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Yellowstone Announces Plans for Bison Cull

bison
Travis Smola

Plans have been released to help reduce the park’s population of bison next month in large bison cull.

Yellowstone announced Tuesday a plan to cull between 600 and 900 animals in an effort to reduce the population of bison within the first national park using a planned bison cull.

The park said in a press release the main reason for the cull is simply because the park’s population of approximately 4,900 bison is too high. “Because the Yellowstone bison population has high reproductive and survival rates, it will become necessary to cull 600-900 animals to offset the population increase expected this year,” the press release states.

The news comes a little more than ten days after Montana’s governor announced animals would be allowed to leave the park and graze in a 400-square-mile area. The news was met with much controversy by ranchers who are concerned about bison bringing in the brucellosis disease.

The release also acknowledged how brucellosis is a concern outside the park’s borders. In fact, the disease is the main reason bison can’t simply be relocated to other areas. State and federal laws prohibit moving wild bison unless it is to research or meat processing facilities.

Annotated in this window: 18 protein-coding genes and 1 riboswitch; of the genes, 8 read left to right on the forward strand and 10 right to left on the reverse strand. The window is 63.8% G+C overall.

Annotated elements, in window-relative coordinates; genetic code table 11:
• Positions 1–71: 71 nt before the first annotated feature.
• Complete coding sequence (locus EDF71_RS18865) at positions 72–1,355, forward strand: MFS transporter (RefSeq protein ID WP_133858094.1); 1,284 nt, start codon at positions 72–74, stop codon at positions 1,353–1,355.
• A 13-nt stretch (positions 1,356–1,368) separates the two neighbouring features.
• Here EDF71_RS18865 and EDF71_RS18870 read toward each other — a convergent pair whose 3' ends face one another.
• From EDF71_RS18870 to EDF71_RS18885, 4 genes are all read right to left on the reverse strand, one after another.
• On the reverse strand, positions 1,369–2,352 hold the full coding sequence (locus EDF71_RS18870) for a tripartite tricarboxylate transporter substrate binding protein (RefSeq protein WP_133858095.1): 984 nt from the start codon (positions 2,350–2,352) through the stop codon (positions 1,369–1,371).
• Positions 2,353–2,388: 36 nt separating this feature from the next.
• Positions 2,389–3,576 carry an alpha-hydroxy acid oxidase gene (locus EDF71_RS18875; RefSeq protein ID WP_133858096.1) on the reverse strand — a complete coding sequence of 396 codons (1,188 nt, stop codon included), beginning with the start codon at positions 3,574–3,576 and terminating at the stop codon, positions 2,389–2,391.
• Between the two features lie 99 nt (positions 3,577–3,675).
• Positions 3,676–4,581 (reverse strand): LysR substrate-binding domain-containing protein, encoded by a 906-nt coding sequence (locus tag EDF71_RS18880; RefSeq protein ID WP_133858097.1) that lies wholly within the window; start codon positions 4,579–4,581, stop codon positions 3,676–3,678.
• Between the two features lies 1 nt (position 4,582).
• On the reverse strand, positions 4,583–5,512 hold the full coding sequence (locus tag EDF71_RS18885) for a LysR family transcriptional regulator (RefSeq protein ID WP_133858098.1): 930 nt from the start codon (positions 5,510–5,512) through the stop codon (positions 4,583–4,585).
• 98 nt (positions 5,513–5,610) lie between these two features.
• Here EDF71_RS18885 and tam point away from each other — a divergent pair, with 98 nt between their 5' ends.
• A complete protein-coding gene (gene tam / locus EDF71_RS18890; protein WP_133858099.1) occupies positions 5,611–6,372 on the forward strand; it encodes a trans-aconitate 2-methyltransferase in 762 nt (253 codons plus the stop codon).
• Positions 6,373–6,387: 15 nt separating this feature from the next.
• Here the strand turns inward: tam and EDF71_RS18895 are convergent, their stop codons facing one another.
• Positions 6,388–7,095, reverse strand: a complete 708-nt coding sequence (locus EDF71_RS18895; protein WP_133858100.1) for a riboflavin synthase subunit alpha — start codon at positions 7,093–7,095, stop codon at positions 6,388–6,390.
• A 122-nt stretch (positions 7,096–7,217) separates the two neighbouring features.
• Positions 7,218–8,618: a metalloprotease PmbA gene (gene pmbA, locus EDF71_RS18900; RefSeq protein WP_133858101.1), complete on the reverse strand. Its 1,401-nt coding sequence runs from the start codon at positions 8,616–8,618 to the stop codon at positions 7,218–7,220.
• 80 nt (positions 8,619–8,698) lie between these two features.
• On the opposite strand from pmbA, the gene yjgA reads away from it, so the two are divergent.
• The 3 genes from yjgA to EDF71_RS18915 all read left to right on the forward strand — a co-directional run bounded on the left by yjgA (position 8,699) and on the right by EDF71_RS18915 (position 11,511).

“Most people are uncomfortable with the practice of culling bison, including the National Park Service,” Yellowstone Park Superintendent Dan Wenk said in the release. “The park would gladly reduce the frequency and magnitude of these operations if migrating bison had access to more habitat outside the park or there was a way to transfer live bison elsewhere.”

The park is also looking at possibly developing quarantine facilities to help combat this problem. Such facilities would allow live animals that test negative for the disease to be transferred to other areas or used for food.

Currently however, the plan for the cull is to have public and tribal hunting for bison in areas outside the park. The animals will also be captured and transferred to Native American tribes for use of meat and hides. The capture operations are slated to begin around February 15 and continue through March 31.

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Yellowstone Announces Plans for Bison Cull